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- Open Access
Personalizing humanized mice with cells obtained from an HIV post treatment controller
© Hauber et al; licensee BioMed Central Ltd. 2014
- Published: 23 May 2014
HIV research greatly benefits from the use of immunodeficient mouse systems that are susceptible to HIV target cells. Usually, immunodeficient mice are transplanted with primary human cells to develop a “human” immune system. Following engraftment, the animals are subsequently infected with HIV. Here, we applied a different approach and personalized mice by directly transplanting cells from an HIV-infected patient.
Materials and methods
CD4+ T cells were isolated from a HIV-infected post treatment controller (PTC) and transplanted into 6 week old Rag2-/-γc-/- (Rag-hu) mice in order to monitor virus replication over time.
Upon presentation to the clinic in 1998, the patient’s viral load was 52.000 HIV copies/ml with near-normal CD4+ T cell count of 491/ul and slightly reduced CD4+/CD8+ ratio of 0,4. Treatment with AZT, 3TC and effavirenz was initiated and the viral load was undetectable after few weeks and undetectable for the next couple of years. In May 2004 therapy was stopped after more then 5 years in an attempt of STI (structured treatment interruption). Remarkably, the viral load stayed below the level of detection with stable CD4+ counts since then. The patient was further analyzed for host factors but neither the HLA molecules (HLA A 01,02, B44, B52) nor a deletion of the CCR5 receptor could account for the control of the virus after treatment interruption.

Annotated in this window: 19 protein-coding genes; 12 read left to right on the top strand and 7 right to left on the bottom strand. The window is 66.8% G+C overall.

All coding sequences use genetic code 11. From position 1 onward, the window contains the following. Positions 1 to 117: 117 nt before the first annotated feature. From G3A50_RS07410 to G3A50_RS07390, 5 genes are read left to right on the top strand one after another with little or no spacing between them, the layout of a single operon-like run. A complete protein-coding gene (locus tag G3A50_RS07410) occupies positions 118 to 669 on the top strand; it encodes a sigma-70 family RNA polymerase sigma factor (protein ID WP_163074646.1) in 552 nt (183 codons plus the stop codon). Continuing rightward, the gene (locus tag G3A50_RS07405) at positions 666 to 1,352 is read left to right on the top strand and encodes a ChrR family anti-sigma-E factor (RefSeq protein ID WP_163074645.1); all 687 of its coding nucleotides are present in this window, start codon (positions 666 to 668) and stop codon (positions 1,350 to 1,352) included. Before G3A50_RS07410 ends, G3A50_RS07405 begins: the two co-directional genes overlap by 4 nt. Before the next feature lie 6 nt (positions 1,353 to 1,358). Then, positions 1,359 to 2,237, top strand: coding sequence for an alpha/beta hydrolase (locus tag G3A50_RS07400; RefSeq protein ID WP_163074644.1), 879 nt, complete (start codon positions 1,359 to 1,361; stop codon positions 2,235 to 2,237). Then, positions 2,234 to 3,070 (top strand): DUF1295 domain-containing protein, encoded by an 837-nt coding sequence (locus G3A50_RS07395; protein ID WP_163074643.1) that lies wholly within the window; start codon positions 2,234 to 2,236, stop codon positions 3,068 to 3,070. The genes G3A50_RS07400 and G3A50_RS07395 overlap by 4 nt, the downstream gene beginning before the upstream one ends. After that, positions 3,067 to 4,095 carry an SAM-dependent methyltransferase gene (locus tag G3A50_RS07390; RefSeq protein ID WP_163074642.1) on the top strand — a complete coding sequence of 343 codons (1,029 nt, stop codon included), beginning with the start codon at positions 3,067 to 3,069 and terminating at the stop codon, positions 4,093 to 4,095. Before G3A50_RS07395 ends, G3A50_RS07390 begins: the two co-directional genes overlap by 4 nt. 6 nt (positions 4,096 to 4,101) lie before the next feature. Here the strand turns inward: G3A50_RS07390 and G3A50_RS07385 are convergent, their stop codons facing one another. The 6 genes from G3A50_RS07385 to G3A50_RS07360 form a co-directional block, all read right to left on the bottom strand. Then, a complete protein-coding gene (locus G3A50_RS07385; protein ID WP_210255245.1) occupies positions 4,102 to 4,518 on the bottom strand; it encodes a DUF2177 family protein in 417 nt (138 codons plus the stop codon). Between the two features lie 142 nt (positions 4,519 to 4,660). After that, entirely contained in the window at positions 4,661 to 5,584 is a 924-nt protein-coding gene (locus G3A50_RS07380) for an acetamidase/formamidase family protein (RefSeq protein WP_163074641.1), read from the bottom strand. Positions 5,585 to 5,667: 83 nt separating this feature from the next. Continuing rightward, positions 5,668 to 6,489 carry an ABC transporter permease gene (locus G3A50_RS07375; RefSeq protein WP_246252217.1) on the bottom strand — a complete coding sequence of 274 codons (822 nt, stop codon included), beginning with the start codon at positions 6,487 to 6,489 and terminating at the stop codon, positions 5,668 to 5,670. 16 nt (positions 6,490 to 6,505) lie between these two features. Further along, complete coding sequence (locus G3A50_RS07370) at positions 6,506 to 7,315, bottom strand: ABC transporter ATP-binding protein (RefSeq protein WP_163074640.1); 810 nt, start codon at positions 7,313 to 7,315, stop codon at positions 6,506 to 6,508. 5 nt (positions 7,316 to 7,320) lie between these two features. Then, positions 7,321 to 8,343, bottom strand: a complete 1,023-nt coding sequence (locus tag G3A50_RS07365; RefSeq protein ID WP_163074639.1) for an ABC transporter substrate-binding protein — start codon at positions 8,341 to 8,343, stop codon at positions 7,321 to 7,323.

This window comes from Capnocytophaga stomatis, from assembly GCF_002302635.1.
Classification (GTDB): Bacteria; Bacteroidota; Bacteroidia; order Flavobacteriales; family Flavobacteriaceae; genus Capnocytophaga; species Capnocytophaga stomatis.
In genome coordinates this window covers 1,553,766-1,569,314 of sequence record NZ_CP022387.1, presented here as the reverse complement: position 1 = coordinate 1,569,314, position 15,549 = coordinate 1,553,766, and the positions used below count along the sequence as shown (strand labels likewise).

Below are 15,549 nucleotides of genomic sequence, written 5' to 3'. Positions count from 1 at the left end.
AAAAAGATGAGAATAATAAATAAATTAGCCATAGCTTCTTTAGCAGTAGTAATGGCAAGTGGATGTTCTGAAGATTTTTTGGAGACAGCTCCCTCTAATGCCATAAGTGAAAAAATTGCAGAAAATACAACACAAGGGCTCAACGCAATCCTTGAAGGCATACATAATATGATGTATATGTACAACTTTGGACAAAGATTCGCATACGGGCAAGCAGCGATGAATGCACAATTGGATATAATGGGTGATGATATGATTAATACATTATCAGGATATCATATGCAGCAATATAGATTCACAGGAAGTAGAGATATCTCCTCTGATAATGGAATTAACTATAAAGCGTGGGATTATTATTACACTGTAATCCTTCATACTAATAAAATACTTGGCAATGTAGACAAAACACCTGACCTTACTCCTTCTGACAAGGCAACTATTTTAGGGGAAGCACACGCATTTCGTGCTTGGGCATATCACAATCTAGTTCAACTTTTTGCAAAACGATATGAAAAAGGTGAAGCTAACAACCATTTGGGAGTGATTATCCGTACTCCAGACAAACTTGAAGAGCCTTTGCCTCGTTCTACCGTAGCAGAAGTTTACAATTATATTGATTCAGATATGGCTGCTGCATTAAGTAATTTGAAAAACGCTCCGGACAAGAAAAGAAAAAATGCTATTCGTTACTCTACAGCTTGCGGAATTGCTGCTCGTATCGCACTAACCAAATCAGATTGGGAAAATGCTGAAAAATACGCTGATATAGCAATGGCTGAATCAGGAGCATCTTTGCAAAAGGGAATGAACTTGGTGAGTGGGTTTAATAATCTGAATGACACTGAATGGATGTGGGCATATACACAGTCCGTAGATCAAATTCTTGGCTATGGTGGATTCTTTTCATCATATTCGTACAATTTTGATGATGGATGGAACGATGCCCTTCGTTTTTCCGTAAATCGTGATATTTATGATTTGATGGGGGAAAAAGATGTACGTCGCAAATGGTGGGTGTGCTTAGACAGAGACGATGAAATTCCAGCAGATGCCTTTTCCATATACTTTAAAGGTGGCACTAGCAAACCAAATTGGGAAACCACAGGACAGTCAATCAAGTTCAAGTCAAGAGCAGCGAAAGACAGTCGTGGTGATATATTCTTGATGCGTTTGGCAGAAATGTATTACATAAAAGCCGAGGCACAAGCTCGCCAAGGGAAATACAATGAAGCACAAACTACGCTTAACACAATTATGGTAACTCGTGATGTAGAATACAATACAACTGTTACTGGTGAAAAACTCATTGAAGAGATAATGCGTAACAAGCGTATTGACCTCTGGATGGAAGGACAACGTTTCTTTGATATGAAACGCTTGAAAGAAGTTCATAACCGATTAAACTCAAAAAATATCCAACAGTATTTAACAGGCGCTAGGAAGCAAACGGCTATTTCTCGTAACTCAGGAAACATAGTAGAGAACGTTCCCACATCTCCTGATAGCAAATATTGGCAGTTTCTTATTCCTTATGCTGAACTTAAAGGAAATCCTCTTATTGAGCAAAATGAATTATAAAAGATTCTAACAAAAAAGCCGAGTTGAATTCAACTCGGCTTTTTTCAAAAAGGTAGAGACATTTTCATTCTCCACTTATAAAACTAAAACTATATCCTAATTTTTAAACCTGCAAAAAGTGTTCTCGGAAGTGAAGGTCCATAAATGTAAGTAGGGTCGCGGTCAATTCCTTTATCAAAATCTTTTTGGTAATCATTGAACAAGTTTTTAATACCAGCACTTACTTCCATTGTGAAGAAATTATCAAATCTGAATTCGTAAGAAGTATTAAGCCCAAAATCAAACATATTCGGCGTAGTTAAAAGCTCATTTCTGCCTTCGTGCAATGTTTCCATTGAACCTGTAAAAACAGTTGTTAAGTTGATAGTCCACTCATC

At 8 weeks after transplantation the mice were engrafted with 15-30% human CD45+CD3+ and significant viral loads (from 3 - 62 x 10E6) were detected. Analysis of lymphoid cells of the spleen, bone marrow, liver and salivary gland demonstrated a fully established HIV infection.
The direct transplantation of patient-derived cells into hemato-lymphoid system mice provides a novel experimental approach to analyze the presence of replication-competent HIV in patients with undetectable viral loads such as, for example, post treatment controllers (PTC).
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